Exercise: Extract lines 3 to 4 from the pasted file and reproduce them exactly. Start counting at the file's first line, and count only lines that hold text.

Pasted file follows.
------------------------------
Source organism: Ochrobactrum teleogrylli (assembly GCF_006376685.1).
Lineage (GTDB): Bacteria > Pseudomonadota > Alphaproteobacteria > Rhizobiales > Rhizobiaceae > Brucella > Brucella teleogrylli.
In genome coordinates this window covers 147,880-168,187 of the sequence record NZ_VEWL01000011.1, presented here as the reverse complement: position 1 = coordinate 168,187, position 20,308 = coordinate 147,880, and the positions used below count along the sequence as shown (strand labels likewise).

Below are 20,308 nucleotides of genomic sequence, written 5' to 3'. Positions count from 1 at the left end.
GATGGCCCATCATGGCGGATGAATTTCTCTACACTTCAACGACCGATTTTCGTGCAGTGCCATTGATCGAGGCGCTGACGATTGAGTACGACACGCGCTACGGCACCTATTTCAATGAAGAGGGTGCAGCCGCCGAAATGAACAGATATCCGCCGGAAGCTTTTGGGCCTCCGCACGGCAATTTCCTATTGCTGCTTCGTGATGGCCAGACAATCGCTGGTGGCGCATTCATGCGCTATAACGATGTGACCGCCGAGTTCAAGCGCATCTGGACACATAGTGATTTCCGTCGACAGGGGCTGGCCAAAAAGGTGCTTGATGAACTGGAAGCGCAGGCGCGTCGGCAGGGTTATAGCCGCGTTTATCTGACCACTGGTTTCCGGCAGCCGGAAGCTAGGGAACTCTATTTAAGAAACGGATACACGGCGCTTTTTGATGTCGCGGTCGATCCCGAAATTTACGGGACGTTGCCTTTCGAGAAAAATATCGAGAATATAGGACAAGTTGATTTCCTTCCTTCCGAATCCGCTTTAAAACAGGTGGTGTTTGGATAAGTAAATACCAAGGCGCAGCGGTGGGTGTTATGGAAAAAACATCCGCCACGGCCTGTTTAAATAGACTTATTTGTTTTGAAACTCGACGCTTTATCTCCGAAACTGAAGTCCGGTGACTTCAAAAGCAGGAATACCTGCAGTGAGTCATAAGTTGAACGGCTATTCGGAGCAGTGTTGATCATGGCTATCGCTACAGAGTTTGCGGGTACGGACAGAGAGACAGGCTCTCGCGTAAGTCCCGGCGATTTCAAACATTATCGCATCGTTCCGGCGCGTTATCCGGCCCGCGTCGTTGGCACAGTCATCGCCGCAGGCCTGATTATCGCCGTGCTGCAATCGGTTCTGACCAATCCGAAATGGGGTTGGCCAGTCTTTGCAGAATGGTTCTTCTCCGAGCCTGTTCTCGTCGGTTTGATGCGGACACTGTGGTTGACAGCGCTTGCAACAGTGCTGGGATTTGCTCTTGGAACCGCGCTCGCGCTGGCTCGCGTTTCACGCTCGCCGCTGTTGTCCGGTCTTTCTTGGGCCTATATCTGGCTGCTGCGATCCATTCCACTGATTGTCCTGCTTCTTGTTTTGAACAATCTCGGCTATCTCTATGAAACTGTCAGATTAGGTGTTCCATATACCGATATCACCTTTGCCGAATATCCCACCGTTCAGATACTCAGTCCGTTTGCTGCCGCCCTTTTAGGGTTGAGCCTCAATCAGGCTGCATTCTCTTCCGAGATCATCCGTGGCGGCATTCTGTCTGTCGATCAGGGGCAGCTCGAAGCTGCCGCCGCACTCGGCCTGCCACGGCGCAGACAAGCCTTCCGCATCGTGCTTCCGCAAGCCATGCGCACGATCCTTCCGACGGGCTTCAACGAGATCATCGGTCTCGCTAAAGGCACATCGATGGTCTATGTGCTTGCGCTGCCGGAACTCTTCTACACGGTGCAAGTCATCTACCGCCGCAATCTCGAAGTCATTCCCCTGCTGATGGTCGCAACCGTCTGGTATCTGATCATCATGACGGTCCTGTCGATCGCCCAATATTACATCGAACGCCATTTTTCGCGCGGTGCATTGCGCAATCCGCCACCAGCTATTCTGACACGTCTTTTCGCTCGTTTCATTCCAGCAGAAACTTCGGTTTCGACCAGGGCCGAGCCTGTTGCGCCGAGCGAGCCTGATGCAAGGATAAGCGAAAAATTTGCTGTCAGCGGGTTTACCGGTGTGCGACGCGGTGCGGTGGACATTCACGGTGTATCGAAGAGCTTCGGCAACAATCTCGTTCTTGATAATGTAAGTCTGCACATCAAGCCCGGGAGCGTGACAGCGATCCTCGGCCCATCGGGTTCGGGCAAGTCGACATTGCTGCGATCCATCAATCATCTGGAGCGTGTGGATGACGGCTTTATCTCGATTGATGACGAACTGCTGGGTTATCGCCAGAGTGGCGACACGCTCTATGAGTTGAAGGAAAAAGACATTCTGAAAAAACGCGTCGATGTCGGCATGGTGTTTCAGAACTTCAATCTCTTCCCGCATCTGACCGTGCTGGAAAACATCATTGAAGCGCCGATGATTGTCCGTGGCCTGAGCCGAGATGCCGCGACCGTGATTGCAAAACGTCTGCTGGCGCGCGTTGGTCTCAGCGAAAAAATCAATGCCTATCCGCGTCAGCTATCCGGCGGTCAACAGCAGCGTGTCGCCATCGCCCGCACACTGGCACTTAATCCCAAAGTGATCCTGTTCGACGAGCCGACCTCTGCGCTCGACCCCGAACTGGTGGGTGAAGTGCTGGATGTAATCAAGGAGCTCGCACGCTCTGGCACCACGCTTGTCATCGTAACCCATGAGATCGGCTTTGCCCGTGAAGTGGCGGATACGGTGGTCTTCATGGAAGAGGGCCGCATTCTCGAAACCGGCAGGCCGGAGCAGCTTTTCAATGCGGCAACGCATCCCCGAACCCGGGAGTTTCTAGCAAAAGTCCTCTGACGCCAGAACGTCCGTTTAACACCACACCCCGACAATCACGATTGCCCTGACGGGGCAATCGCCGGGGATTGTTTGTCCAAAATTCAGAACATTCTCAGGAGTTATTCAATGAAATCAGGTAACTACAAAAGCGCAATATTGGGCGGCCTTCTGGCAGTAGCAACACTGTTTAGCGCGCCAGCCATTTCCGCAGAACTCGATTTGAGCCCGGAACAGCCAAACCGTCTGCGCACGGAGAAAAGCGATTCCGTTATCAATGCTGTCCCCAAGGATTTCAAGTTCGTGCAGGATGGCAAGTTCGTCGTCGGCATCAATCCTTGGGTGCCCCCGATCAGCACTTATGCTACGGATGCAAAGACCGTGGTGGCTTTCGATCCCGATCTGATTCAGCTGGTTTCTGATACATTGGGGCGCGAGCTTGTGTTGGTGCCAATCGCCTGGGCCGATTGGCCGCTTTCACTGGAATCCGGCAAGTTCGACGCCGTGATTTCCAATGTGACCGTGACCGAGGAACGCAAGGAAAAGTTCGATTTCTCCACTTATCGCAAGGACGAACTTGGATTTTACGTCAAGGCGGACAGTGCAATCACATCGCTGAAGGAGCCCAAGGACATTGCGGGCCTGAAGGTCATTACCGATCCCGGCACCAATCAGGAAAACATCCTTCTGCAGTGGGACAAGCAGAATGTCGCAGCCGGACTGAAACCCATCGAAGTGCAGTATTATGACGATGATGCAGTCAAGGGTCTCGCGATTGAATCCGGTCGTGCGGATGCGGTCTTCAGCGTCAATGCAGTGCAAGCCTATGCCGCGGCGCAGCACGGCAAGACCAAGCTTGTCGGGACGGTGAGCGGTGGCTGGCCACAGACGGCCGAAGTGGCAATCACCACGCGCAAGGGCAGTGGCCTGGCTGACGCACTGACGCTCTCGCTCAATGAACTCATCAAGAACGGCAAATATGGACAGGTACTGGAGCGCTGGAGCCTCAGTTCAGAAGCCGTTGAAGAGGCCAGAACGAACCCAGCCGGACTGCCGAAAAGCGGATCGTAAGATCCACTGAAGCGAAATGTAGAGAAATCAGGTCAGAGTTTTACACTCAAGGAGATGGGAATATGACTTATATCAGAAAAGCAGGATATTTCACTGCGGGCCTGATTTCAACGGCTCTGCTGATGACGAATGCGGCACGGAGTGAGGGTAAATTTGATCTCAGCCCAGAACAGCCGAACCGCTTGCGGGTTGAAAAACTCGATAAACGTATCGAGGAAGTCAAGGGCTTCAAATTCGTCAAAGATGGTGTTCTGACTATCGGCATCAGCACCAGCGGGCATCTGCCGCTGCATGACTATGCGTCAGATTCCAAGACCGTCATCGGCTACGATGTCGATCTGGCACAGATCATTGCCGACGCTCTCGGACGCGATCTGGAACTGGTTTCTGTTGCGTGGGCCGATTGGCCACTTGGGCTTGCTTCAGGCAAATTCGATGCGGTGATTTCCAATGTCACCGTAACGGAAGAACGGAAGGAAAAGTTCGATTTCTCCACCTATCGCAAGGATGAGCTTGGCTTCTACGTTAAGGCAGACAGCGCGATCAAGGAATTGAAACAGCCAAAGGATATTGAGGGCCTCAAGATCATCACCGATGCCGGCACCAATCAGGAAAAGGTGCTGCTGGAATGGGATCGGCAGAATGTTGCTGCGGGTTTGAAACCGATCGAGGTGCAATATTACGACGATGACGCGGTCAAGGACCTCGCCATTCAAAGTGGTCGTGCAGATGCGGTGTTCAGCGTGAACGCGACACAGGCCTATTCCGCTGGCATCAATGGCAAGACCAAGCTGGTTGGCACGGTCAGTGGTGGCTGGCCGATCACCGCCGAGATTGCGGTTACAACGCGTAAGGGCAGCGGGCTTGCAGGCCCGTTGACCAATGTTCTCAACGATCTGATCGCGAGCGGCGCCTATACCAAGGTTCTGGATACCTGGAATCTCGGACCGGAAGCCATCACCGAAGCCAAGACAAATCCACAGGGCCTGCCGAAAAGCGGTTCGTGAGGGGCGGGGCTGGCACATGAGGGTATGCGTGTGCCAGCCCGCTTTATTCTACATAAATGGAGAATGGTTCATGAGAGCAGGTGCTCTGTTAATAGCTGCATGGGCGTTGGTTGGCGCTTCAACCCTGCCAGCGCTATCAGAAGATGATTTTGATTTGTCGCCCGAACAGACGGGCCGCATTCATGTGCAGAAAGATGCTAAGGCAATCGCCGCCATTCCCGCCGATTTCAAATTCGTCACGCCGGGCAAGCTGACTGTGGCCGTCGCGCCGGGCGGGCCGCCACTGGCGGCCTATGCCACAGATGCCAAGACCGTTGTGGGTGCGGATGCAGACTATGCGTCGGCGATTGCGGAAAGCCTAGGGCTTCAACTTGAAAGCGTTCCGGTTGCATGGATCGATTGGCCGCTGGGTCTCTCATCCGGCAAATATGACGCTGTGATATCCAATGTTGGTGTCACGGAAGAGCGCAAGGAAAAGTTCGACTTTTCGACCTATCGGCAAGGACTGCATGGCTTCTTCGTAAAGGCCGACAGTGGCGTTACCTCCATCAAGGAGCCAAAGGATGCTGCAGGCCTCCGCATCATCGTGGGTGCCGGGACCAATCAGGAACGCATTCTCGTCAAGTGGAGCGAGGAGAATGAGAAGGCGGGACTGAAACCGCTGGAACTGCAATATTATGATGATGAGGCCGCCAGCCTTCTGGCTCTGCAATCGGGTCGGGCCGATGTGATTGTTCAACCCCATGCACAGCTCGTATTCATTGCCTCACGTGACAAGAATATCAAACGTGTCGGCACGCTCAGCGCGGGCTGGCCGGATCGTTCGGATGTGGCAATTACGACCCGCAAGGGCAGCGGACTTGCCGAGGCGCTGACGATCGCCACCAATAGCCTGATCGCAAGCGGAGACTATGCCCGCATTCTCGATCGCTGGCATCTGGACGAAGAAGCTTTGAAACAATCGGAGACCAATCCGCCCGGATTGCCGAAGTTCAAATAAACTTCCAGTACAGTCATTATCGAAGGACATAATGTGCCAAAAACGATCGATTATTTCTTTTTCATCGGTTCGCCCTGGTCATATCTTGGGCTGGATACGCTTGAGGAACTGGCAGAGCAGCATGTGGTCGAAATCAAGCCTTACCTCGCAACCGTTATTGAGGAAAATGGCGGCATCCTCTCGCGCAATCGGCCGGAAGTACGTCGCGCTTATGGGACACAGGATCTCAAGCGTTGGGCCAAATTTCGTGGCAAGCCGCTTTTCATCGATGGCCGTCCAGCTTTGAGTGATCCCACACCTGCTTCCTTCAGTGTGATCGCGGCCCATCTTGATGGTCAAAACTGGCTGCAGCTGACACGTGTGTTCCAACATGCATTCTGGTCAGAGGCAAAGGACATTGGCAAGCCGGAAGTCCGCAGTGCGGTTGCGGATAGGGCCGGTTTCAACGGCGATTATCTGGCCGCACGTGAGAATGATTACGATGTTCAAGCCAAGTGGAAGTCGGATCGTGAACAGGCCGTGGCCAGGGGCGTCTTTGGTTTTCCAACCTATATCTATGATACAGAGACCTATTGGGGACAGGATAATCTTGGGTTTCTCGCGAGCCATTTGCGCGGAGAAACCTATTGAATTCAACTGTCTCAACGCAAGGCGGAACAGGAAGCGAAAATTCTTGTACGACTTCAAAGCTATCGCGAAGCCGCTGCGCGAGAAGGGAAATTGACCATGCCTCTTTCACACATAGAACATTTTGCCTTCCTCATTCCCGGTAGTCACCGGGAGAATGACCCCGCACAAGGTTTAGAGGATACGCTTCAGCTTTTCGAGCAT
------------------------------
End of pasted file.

In genome coordinates this window covers 147,880-168,187 of the sequence record NZ_VEWL01000011.1, presented here as the reverse complement: position 1 = coordinate 168,187, position 20,308 = coordinate 147,880, and the positions used below count along the sequence as shown (strand labels likewise).

Below are 20,308 nucleotides of genomic sequence, written 5' to 3'. Positions count from 1 at the left end.